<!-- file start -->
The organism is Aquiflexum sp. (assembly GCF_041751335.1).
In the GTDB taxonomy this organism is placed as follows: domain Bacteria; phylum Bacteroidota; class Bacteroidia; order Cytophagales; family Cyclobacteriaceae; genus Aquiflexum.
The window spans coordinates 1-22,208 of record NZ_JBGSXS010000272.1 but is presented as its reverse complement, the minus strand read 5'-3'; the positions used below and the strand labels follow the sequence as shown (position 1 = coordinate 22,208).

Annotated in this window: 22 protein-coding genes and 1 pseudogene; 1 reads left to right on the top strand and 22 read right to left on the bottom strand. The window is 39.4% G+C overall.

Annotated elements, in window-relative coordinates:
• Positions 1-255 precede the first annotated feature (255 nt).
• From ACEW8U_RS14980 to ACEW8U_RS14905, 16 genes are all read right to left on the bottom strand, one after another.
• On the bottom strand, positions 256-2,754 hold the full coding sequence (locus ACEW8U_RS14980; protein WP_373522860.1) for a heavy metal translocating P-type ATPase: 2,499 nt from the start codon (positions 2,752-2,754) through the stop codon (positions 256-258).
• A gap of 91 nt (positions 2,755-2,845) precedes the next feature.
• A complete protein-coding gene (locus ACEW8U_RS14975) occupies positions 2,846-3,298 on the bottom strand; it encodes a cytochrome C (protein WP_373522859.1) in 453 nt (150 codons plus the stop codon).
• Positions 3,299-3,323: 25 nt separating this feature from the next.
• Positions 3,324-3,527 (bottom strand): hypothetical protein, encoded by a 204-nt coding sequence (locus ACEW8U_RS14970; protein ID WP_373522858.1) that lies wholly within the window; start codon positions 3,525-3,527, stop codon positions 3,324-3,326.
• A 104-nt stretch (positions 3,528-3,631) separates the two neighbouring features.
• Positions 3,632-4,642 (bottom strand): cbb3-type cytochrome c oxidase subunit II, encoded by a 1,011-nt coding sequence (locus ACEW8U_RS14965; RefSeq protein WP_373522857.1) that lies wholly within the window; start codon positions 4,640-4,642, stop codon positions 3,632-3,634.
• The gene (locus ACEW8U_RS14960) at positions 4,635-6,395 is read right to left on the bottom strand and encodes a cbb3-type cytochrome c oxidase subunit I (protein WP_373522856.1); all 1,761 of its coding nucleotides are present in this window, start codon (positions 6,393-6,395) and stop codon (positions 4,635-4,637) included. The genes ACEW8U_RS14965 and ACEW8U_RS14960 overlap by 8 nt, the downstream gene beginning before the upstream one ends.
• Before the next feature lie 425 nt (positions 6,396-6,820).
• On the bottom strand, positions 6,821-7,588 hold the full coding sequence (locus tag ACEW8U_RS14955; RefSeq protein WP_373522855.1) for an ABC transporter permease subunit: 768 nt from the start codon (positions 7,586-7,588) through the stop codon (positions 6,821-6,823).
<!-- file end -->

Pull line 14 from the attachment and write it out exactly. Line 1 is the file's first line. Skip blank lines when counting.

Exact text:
• Positions 3,632-4,642 (bottom strand): cbb3-type cytochrome c oxidase subunit II, encoded by a 1,011-nt coding sequence (locus ACEW8U_RS14965; RefSeq protein WP_373522857.1) that lies wholly within the window; start codon positions 4,640-4,642, stop codon positions 3,632-3,634.